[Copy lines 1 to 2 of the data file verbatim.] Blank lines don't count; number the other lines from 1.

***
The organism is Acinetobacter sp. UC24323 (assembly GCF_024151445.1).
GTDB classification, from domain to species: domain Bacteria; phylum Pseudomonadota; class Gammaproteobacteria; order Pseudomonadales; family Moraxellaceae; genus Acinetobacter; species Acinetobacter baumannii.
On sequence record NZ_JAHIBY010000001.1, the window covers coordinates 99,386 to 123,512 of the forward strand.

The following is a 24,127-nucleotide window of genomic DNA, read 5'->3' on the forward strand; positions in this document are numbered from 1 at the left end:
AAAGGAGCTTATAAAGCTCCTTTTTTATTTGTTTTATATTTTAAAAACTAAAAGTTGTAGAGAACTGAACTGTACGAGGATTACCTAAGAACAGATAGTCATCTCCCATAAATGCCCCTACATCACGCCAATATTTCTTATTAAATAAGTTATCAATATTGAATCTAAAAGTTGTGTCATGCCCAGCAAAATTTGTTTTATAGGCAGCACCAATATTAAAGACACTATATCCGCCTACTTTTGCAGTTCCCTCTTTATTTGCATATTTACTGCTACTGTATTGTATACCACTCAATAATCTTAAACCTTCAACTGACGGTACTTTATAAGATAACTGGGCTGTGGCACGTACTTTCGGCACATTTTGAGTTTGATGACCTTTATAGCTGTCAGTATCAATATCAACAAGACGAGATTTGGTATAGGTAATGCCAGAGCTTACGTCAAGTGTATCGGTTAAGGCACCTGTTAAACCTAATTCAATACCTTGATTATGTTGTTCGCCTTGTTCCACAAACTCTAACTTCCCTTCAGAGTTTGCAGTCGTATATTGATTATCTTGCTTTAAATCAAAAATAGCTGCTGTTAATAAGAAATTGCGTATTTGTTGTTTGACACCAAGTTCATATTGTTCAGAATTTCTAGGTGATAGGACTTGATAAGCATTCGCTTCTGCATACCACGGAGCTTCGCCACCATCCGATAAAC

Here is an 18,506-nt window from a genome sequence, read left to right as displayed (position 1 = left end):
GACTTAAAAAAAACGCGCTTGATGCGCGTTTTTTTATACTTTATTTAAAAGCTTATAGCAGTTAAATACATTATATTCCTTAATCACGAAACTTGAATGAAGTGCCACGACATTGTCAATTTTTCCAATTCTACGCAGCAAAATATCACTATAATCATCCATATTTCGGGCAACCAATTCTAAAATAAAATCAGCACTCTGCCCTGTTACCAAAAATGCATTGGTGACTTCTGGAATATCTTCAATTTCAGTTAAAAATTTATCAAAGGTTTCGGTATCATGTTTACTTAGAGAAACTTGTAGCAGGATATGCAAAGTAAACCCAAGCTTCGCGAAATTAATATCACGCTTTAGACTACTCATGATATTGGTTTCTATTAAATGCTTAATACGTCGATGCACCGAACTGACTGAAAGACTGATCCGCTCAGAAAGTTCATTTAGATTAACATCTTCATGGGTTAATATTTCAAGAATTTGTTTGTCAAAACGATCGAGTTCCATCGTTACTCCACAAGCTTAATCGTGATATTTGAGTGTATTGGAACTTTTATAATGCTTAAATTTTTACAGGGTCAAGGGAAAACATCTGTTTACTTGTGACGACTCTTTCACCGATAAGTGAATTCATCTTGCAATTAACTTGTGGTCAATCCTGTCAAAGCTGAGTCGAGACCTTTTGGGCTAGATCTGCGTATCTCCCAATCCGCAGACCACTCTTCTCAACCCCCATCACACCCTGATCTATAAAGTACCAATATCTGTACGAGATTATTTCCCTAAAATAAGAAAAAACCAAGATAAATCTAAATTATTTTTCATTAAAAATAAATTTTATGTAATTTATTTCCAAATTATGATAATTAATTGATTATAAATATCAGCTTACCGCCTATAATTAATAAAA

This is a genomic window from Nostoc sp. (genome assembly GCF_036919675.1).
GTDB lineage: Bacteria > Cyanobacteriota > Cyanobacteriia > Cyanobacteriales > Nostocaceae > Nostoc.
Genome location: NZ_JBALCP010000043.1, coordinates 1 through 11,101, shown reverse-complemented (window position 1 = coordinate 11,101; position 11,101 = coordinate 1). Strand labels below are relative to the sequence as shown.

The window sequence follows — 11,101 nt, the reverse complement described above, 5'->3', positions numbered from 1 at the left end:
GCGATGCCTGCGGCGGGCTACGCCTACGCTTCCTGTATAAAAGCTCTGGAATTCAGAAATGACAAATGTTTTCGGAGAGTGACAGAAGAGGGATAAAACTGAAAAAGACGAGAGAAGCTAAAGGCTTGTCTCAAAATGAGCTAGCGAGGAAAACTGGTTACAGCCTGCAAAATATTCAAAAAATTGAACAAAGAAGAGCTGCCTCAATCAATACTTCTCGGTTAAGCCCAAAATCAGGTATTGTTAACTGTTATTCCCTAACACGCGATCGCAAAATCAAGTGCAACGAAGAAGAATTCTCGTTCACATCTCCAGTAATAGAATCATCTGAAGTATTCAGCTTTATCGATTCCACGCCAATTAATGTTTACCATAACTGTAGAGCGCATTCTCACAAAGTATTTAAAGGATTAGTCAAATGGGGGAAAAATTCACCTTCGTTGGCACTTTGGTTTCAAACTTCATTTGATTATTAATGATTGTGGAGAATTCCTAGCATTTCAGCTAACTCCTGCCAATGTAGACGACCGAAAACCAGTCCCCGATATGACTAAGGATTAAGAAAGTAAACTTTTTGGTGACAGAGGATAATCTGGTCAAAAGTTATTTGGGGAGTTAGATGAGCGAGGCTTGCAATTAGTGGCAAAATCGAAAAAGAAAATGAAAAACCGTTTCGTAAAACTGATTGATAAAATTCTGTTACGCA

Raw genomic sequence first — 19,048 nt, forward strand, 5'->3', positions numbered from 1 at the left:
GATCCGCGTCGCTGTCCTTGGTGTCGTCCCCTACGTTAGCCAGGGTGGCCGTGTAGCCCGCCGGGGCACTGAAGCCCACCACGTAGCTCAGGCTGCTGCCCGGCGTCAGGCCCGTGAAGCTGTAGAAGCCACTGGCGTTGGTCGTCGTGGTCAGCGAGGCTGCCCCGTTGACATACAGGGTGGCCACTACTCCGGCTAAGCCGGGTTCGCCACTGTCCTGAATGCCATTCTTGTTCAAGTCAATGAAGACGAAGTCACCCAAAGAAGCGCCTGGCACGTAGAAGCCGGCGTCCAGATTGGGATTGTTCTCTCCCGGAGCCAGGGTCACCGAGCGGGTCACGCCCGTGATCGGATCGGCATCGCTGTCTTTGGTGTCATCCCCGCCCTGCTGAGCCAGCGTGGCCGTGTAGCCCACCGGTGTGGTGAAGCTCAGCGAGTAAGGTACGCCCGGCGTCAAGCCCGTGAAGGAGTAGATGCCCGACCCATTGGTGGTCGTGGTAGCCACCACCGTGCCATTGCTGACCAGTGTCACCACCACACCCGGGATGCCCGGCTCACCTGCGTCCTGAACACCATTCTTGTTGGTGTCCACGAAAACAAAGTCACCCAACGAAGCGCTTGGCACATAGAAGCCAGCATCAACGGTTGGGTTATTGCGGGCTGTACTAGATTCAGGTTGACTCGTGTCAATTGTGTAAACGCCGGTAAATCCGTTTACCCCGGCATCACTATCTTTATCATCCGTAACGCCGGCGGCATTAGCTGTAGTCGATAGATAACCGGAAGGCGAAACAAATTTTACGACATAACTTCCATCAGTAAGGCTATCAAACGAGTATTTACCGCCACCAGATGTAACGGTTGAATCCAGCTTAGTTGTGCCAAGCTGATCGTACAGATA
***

The organism is Acinetobacter sp. UC24323 (assembly GCF_024151445.1).
GTDB classification, from domain to species: domain Bacteria; phylum Pseudomonadota; class Gammaproteobacteria; order Pseudomonadales; family Moraxellaceae; genus Acinetobacter; species Acinetobacter baumannii.